Published: November 8, 2022
Review by W.A. Demers, Photos Courtesy Material Culture
PHILADELPHIA – Material Culture offered one of America’s finest collections of decorative antique Oriental carpets on October 24, when it placed the Dardashti Collection up for auction. Iranian Yadid Dardashti (b 1946), one of the top wholesale Oriental rug dealers in the United States and located in New York City, emigrated to the United States in 1975. He recently retired and Material Culture was selected to auction his collection.
Dardashti’s achieved a reputation as a “dealer’s dealer.” He had high standards as well as the all-important “good eye.” Catalog notes pointed out that the dealer’s willingness to “pay the price,” combined with those other traits are all hallmarks of a successful trader. “What distinguishes this collection, however,” said the firm’s founder George Jevremovic, “is the great condition of so many of the carpets – a fact made all the more remarkable since the majority of the 241 lots on offer were room-sized and mansion-sized.” Jevremovic, recalled meeting Dardashti in the early 1980s, “when it was well known that Yadid would go the extra distance to acquire the best examples of rugs for the American and European markets.”
A palace-sized Persian Serapi rug from the late Nineteenth Century flew to the top of the sale, achieving $30,720, twice its starting price. It was a highlight among many beauties in the collection, with 12 poetic calligraphy inscriptions running along both sides of its interior field and another inscription at the apex, which reads “By Order of Sheikh Janaghi.” The late Nineteenth Century rug, won by an American collector who was bidding online, measured 14 feet 10 inches by 25 feet and weighed 190 pounds.
There were 240 lots offered in the sale and only eight passed. Total sales were $1,032,500.
Another standout piece was a beautifully crafted Bakhtiari carpet, 17 feet 8 inches by 31 feet 3 inches. It started at $10,000 and achieved a final price of $24,320. Again, beyond its intrinsic beauty, it’s desirability was enhanced by an inscription that read: “By order of his excellency Najaf-Qoli Khan Samsam al-Saltane, woven by the Bakhtiari, 1321 (circa 1913).” Najaf-Qoli Khan Samsam al-Saltane (1846-1930) was elected as the 11th prime minister of Iran for two terms, first in 1909 and again in 1912, according to catalog notes.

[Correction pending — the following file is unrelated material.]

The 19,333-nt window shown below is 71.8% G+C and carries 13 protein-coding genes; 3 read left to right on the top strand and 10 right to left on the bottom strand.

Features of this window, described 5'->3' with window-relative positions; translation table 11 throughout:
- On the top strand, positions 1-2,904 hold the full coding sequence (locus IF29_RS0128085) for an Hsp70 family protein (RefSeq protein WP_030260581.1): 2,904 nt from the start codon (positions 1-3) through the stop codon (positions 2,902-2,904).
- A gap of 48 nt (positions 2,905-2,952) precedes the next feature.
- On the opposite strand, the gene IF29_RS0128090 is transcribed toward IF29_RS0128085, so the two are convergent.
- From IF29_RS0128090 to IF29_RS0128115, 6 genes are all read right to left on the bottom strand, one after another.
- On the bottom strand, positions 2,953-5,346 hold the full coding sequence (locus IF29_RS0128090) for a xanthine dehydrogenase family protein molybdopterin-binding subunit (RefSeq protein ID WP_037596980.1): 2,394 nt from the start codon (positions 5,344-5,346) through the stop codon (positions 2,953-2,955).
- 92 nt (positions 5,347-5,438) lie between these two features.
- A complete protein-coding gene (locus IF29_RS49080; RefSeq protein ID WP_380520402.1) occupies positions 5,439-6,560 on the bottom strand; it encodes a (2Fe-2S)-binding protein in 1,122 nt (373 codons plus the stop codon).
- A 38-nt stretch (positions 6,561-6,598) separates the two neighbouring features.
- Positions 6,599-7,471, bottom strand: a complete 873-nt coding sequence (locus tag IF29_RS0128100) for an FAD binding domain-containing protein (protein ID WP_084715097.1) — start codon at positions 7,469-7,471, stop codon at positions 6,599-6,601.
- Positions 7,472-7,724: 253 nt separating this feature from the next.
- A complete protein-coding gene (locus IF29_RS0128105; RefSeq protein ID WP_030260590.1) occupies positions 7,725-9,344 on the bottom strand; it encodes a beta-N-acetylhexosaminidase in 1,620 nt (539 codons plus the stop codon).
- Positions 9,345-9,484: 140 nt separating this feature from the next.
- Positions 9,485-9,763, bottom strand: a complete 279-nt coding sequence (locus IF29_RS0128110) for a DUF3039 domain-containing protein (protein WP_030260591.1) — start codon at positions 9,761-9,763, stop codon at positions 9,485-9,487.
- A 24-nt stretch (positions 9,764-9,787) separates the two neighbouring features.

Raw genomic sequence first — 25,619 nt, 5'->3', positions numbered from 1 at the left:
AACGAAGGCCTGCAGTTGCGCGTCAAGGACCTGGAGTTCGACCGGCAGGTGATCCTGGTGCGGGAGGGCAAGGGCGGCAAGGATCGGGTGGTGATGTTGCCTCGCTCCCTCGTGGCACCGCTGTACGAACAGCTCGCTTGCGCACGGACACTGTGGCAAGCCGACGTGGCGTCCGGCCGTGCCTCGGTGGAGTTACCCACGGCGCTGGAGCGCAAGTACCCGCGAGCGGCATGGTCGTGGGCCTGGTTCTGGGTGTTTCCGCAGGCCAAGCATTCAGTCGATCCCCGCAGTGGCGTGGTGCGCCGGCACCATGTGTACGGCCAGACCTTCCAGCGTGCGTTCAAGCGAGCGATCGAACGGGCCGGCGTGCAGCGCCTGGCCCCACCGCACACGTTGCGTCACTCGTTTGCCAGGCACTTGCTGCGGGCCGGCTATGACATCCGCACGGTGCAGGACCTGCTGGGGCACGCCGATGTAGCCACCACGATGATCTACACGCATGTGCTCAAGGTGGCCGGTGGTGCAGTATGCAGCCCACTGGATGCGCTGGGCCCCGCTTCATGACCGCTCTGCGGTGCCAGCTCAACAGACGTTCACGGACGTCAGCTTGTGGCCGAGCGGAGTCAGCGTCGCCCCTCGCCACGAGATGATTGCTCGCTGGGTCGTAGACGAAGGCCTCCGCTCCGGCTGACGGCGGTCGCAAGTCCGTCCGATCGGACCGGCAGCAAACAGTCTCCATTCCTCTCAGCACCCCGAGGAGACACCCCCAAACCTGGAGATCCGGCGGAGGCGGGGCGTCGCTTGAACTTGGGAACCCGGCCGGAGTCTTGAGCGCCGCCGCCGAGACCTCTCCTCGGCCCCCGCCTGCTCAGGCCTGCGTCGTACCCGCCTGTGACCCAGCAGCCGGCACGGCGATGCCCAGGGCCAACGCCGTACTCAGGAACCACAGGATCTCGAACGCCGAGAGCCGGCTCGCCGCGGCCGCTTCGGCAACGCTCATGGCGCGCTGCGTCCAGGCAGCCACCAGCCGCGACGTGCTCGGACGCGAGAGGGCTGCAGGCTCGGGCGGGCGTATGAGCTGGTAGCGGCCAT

Lovers of Serapi weavings found many to admire, including a Persian Serapi, late Nineteenth Century, that surpassed its $15,000 high estimate when it was bid to $23,040. Measuring 11 feet 3 inches by 15 feet 6 inches, the wool pile, cotton warp, cotton weft example featured a large central medallion.
Right behind it at $22,500 was a boisterous and richly saturated Serapi carpet, circa 1875, 11 feet 1 inch by 14 feet 4 inches, that started at just $5,000.
Three choice lots each crossed the block at $21,250. One was an Indian Agra rug from around the turn of the Nineteenth Century with a dark blue ground and gold and ivory highlights, 16 feet by 19 feet 9 inches. Another was a mansion-sized Serapi rug from Persia, circa 1900, 17 feet 1 inch by 25 feet 3 inches, and yet another was a Persian Moud rug, also circa 1900, 15 feet 8 inches by 24 feet 1 inch.
A classic “animal skin” Bakshaish on a camel field, circa 1880, 11 feet 9 inches by 17 feet 7 inches, rounded out the sale’s top highlights, going out at $20,000, double its starting value.
Prices given include the buyer’s premium as stated by the auction house. For information, www.materialculture.com or 215-438-4700.
November 29, 2022
November 29, 2022
November 29, 2022
5 Church Hill Road / Newtown, CT 06470
Mon - Fri / 8:00 am - 5:01 pm